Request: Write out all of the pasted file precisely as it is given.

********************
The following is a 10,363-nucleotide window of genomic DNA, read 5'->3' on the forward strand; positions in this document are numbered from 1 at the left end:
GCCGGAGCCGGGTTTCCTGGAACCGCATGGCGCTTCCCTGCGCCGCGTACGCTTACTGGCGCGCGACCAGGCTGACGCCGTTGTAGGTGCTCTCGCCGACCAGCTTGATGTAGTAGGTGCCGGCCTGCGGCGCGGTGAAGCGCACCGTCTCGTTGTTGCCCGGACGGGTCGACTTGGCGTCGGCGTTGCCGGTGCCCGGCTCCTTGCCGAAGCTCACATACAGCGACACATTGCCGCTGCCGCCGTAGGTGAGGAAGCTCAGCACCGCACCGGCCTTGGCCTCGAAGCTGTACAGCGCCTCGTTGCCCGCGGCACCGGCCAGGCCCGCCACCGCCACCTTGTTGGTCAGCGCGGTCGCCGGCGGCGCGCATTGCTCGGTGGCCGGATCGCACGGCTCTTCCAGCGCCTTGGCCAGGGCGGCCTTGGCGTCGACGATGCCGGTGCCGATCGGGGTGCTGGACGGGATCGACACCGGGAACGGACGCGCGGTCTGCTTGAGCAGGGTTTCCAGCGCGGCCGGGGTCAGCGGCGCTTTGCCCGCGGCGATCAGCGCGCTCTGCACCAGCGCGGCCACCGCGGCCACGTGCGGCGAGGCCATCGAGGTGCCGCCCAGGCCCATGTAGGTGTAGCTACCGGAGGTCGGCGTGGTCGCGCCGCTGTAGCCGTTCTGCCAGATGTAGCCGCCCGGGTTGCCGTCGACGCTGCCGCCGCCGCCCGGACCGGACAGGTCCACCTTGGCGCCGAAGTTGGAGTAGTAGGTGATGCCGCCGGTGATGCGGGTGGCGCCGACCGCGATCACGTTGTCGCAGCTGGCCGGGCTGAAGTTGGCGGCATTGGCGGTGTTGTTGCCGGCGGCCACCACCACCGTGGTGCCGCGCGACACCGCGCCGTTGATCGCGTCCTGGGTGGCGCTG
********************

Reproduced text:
The following is a 10,363-nucleotide window of genomic DNA, read 5'->3' on the forward strand; positions in this document are numbered from 1 at the left end:
GCCGGAGCCGGGTTTCCTGGAACCGCATGGCGCTTCCCTGCGCCGCGTACGCTTACTGGCGCGCGACCAGGCTGACGCCGTTGTAGGTGCTCTCGCCGACCAGCTTGATGTAGTAGGTGCCGGCCTGCGGCGCGGTGAAGCGCACCGTCTCGTTGTTGCCCGGACGGGTCGACTTGGCGTCGGCGTTGCCGGTGCCCGGCTCCTTGCCGAAGCTCACATACAGCGACACATTGCCGCTGCCGCCGTAGGTGAGGAAGCTCAGCACCGCACCGGCCTTGGCCTCGAAGCTGTACAGCGCCTCGTTGCCCGCGGCACCGGCCAGGCCCGCCACCGCCACCTTGTTGGTCAGCGCGGTCGCCGGCGGCGCGCATTGCTCGGTGGCCGGATCGCACGGCTCTTCCAGCGCCTTGGCCAGGGCGGCCTTGGCGTCGACGATGCCGGTGCCGATCGGGGTGCTGGACGGGATCGACACCGGGAACGGACGCGCGGTCTGCTTGAGCAGGGTTTCCAGCGCGGCCGGGGTCAGCGGCGCTTTGCCCGCGGCGATCAGCGCGCTCTGCACCAGCGCGGCCACCGCGGCCACGTGCGGCGAGGCCATCGAGGTGCCGCCCAGGCCCATGTAGGTGTAGCTACCGGAGGTCGGCGTGGTCGCGCCGCTGTAGCCGTTCTGCCAGATGTAGCCGCCCGGGTTGCCGTCGACGCTGCCGCCGCCGCCCGGACCGGACAGGTCCACCTTGGCGCCGAAGTTGGAGTAGTAGGTGATGCCGCCGGTGATGCGGGTGGCGCCGACCGCGATCACGTTGTCGCAGCTGGCCGGGCTGAAGTTGGCGGCATTGGCGGTGTTGTTGCCGGCGGCCACCACCACCGTGGTGCCGCGCGACACCGCGCCGTTGATCGCGTCCTGGGTGGCGCTG